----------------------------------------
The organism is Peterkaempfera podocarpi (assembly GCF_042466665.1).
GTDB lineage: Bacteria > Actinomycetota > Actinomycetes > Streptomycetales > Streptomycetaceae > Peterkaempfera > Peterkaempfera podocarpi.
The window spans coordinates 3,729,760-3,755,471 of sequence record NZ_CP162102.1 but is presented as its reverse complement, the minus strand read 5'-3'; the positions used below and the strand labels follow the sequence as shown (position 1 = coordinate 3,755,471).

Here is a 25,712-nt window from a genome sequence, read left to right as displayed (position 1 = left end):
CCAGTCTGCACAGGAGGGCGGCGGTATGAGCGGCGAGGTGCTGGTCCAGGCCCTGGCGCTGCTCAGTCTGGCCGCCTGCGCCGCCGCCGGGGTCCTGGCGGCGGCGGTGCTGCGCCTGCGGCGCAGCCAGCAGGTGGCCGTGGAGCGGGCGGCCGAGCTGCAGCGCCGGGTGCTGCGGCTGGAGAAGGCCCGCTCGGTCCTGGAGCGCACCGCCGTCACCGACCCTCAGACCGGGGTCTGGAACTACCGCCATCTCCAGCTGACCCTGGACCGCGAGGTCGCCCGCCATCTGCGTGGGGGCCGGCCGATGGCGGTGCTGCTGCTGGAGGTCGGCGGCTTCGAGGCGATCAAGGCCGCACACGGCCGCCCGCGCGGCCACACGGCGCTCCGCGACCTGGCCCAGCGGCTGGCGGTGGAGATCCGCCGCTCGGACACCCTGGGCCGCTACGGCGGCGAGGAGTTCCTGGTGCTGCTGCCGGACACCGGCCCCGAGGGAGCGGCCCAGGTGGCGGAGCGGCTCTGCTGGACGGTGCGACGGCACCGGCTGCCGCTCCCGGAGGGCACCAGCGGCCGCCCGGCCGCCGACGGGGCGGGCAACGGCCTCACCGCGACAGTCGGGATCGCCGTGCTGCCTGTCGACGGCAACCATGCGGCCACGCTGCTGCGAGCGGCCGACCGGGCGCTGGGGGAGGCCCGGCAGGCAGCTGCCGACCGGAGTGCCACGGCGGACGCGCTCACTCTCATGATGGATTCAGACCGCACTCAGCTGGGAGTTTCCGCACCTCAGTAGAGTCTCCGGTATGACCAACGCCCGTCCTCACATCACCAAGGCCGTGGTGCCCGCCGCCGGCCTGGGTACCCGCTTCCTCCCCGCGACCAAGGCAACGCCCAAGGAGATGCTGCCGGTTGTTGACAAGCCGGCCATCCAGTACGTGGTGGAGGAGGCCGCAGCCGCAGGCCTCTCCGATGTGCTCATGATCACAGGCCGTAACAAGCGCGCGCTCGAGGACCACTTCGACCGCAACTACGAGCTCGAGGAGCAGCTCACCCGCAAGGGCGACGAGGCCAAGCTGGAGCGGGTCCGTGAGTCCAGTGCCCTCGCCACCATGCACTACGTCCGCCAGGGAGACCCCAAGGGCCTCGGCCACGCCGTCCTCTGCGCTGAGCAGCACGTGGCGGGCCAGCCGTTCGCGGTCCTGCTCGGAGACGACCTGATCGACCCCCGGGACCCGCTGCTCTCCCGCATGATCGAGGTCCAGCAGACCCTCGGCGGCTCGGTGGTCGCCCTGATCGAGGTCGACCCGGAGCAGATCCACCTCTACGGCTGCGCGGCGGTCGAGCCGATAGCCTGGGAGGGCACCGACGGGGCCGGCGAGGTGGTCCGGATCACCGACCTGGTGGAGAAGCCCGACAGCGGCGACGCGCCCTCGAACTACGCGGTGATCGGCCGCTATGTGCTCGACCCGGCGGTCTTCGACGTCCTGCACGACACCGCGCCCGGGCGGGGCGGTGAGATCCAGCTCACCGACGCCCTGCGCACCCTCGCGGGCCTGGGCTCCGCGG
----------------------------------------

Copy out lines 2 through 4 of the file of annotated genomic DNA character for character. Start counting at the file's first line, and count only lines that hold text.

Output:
GTDB lineage: Bacteria > Actinomycetota > Actinomycetes > Streptomycetales > Streptomycetaceae > Peterkaempfera > Peterkaempfera podocarpi.
The window spans coordinates 3,729,760-3,755,471 of sequence record NZ_CP162102.1 but is presented as its reverse complement, the minus strand read 5'-3'; the positions used below and the strand labels follow the sequence as shown (position 1 = coordinate 3,755,471).

Here is a 25,712-nt window from a genome sequence, read left to right as displayed (position 1 = left end):